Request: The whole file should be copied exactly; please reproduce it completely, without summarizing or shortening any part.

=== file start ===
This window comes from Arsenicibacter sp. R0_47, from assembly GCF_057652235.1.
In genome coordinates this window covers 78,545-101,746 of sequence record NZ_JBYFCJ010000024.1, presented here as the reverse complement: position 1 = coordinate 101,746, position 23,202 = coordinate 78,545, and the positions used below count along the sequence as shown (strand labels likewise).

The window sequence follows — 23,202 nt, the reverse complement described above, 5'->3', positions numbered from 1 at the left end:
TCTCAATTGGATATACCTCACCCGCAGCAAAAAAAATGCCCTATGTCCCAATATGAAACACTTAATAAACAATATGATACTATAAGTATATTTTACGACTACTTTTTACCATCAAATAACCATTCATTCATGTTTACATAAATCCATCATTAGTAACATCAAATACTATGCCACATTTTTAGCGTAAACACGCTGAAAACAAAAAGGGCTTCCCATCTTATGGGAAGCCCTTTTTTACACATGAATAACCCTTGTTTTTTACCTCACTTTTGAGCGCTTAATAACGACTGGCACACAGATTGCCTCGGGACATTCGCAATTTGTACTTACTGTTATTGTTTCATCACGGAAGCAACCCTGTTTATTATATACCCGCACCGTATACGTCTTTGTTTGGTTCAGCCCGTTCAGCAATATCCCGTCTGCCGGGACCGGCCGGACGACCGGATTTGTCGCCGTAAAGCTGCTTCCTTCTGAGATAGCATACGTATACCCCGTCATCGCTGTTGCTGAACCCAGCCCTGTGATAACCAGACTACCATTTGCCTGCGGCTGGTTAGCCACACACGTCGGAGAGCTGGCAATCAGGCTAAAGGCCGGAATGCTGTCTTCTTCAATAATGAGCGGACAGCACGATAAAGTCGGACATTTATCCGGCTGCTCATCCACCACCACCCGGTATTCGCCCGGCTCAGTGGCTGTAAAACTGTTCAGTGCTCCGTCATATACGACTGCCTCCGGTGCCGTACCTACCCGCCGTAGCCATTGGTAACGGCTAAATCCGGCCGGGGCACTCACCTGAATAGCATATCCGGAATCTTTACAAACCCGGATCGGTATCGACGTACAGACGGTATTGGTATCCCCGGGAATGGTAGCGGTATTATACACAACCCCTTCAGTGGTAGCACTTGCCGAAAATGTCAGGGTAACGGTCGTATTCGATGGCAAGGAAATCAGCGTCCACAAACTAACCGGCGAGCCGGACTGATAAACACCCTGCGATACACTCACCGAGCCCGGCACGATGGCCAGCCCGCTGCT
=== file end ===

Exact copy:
This window comes from Arsenicibacter sp. R0_47, from assembly GCF_057652235.1.
In genome coordinates this window covers 78,545-101,746 of sequence record NZ_JBYFCJ010000024.1, presented here as the reverse complement: position 1 = coordinate 101,746, position 23,202 = coordinate 78,545, and the positions used below count along the sequence as shown (strand labels likewise).

The window sequence follows — 23,202 nt, the reverse complement described above, 5'->3', positions numbered from 1 at the left end:
TCTCAATTGGATATACCTCACCCGCAGCAAAAAAAATGCCCTATGTCCCAATATGAAACACTTAATAAACAATATGATACTATAAGTATATTTTACGACTACTTTTTACCATCAAATAACCATTCATTCATGTTTACATAAATCCATCATTAGTAACATCAAATACTATGCCACATTTTTAGCGTAAACACGCTGAAAACAAAAAGGGCTTCCCATCTTATGGGAAGCCCTTTTTTACACATGAATAACCCTTGTTTTTTACCTCACTTTTGAGCGCTTAATAACGACTGGCACACAGATTGCCTCGGGACATTCGCAATTTGTACTTACTGTTATTGTTTCATCACGGAAGCAACCCTGTTTATTATATACCCGCACCGTATACGTCTTTGTTTGGTTCAGCCCGTTCAGCAATATCCCGTCTGCCGGGACCGGCCGGACGACCGGATTTGTCGCCGTAAAGCTGCTTCCTTCTGAGATAGCATACGTATACCCCGTCATCGCTGTTGCTGAACCCAGCCCTGTGATAACCAGACTACCATTTGCCTGCGGCTGGTTAGCCACACACGTCGGAGAGCTGGCAATCAGGCTAAAGGCCGGAATGCTGTCTTCTTCAATAATGAGCGGACAGCACGATAAAGTCGGACATTTATCCGGCTGCTCATCCACCACCACCCGGTATTCGCCCGGCTCAGTGGCTGTAAAACTGTTCAGTGCTCCGTCATATACGACTGCCTCCGGTGCCGTACCTACCCGCCGTAGCCATTGGTAACGGCTAAATCCGGCCGGGGCACTCACCTGAATAGCATATCCGGAATCTTTACAAACCCGGATCGGTATCGACGTACAGACGGTATTGGTATCCCCGGGAATGGTAGCGGTATTATACACAACCCCTTCAGTGGTAGCACTTGCCGAAAATGTCAGGGTAACGGTCGTATTCGATGGCAAGGAAATCAGCGTCCACAAACTAACCGGCGAGCCGGACTGATAAACACCCTGCGATACACTCACCGAGCCCGGCACGATGGCCAGCCCGCTGCT